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When You SHOULD Terminate Your Sets

Posted by Joel Marion

In Part I of our discussion on training to failure, I asked you a question:

“When do YOU terminate your sets?”

In the comments section of that post, you responded.

The consensus?

There wasn’t one. I mean, not even close.

Replies ranged from the very conservative “when the speed of movement slows down” (which I think is bogus, and I’ll provide my thoughts in another post) to the much more extreme use of “forced” reps (having a spotter assist you to complete more repetitions, as “the kid” from my previous story reluctantly had me do for him) on a regular basis.

Needless to say, due to the wide range of replies, this is an area that is an area that most here could use some clarification on, and that’s exactly what I plan to give you over these next few posts.

For today, I promised to share with you what I feel to be the ideal point of termination for your sets, but first let’s make sure we’re all on the same page.

What is “failure”?

While fairly self-explanatory, the term “failure” does indeed carry quite a bit of ambiguity within the bodybuilding and fitness communities.

For simplicity’s sake, let’s define failure in terms of completed repetitions.

If you complete a repetition (in good form), you succeed (at completing that repetition, thus no failure occurs). If you do not complete the repetition (again, in good form), you fail.

This is failure.

Some strength coaches will try to tell you that if you barely complete the last repetition of a given set and would not be able to perform any subsequent repetitions, you have trained that set to failure. This is distorting the English language.

When did you fail? You didn’t.

Simply put, you fail when you attempt something and do not succeed.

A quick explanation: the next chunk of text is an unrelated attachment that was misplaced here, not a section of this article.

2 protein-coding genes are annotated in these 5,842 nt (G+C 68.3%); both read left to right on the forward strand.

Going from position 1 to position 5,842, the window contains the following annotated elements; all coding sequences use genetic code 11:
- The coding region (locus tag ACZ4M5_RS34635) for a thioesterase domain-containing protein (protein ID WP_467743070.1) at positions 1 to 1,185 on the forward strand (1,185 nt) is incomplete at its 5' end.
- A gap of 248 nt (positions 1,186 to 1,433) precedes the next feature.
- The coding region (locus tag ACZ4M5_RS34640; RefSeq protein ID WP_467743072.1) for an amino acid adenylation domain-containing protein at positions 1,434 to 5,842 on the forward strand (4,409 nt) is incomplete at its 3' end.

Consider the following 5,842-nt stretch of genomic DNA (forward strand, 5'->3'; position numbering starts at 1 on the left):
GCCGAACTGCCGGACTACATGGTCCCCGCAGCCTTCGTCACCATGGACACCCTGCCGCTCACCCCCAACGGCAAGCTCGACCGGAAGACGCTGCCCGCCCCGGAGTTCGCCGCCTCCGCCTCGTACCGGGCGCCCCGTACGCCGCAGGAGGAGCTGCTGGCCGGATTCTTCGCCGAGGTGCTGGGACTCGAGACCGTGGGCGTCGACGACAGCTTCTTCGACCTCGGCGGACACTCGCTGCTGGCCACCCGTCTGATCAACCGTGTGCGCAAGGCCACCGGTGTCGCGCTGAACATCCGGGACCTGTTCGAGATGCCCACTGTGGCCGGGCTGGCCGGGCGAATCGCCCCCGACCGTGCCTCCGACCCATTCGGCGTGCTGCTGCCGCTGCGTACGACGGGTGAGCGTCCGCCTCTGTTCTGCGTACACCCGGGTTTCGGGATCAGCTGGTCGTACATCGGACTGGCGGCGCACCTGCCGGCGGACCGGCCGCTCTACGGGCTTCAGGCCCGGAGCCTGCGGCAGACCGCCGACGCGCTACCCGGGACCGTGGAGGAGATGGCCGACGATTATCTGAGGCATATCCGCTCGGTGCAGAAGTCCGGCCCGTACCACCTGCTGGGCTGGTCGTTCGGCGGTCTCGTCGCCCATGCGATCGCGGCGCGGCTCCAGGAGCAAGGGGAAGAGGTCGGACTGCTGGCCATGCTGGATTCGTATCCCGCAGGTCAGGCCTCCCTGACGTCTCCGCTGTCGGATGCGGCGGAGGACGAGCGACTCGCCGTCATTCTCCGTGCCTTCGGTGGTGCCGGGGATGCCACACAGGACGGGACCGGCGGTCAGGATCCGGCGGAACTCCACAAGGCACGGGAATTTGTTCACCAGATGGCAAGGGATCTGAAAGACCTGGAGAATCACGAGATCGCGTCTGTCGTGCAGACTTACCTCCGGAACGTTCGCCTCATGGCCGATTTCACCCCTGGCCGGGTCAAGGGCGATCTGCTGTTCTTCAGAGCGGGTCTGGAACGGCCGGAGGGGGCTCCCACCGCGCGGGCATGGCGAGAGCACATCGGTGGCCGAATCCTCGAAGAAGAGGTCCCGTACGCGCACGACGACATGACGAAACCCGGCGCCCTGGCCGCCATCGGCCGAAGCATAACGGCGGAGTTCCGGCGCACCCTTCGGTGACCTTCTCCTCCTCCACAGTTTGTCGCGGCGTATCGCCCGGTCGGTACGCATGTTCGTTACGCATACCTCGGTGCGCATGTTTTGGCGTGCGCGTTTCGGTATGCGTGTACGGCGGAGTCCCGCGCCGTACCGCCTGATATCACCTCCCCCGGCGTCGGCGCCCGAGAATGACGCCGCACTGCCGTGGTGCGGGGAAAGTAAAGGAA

With that said, here’s my “general” recommendation on set termination:

If you will be unable to complete the next repetition in near perfect form, terminate the set.

In other words, avoid failure.

Why?

Simply put, attempting to move a load (in an already hyper-fatigued state) and having to set it back down because you are unable to lift it again is extremely taxing on a central nervous system, which is the major cause of overtraining.

The harder you push, the more damage you do to your CNS, and the less effective your workouts become. Not only that, but before you know it you’ll be feeling like s#%t, too.

A winning combo, I know.

Bring on the skipped workouts, inconsistency, and lack of progress!

There’s no way around it: abuse your central nervous system with true “failure” training day in and day out, and you’re pretty much guaranteed to fail altogether.

That said, notice I prefaced my recommendation by saying it was a general recommendation.

Do I ever train to failure? Yep. And when used “intelligently”, failure training can yield exceptional results.

At least 120┬ácomments and I’ll share a bunch of “intelligent” methods with you tomorrow.

Until then, train to succeed.

Joel

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